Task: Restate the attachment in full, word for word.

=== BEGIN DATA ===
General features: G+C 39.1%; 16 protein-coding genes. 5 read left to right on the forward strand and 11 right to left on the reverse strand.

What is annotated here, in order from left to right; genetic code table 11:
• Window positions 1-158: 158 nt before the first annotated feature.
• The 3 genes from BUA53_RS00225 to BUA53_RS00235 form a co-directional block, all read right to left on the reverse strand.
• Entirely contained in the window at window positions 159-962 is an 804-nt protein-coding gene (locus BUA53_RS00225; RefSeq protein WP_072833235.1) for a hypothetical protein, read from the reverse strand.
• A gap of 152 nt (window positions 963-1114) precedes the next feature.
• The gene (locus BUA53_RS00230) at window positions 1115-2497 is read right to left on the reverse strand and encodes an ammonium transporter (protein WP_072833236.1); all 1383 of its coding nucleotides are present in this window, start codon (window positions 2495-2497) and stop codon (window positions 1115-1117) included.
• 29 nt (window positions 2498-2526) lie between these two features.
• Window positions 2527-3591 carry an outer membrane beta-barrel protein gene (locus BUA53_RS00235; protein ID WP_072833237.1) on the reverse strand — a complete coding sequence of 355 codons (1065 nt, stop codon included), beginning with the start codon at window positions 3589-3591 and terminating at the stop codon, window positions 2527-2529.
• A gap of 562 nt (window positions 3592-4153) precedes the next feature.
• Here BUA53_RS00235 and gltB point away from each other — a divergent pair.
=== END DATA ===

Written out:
General features: G+C 39.1%; 16 protein-coding genes. 5 read left to right on the forward strand and 11 right to left on the reverse strand.

What is annotated here, in order from left to right; genetic code table 11:
• Window positions 1-158: 158 nt before the first annotated feature.
• The 3 genes from BUA53_RS00225 to BUA53_RS00235 form a co-directional block, all read right to left on the reverse strand.
• Entirely contained in the window at window positions 159-962 is an 804-nt protein-coding gene (locus BUA53_RS00225; RefSeq protein WP_072833235.1) for a hypothetical protein, read from the reverse strand.
• A gap of 152 nt (window positions 963-1114) precedes the next feature.
• The gene (locus BUA53_RS00230) at window positions 1115-2497 is read right to left on the reverse strand and encodes an ammonium transporter (protein WP_072833236.1); all 1383 of its coding nucleotides are present in this window, start codon (window positions 2495-2497) and stop codon (window positions 1115-1117) included.
• 29 nt (window positions 2498-2526) lie between these two features.
• Window positions 2527-3591 carry an outer membrane beta-barrel protein gene (locus BUA53_RS00235; protein ID WP_072833237.1) on the reverse strand — a complete coding sequence of 355 codons (1065 nt, stop codon included), beginning with the start codon at window positions 3589-3591 and terminating at the stop codon, window positions 2527-2529.
• A gap of 562 nt (window positions 3592-4153) precedes the next feature.
• Here BUA53_RS00235 and gltB point away from each other — a divergent pair.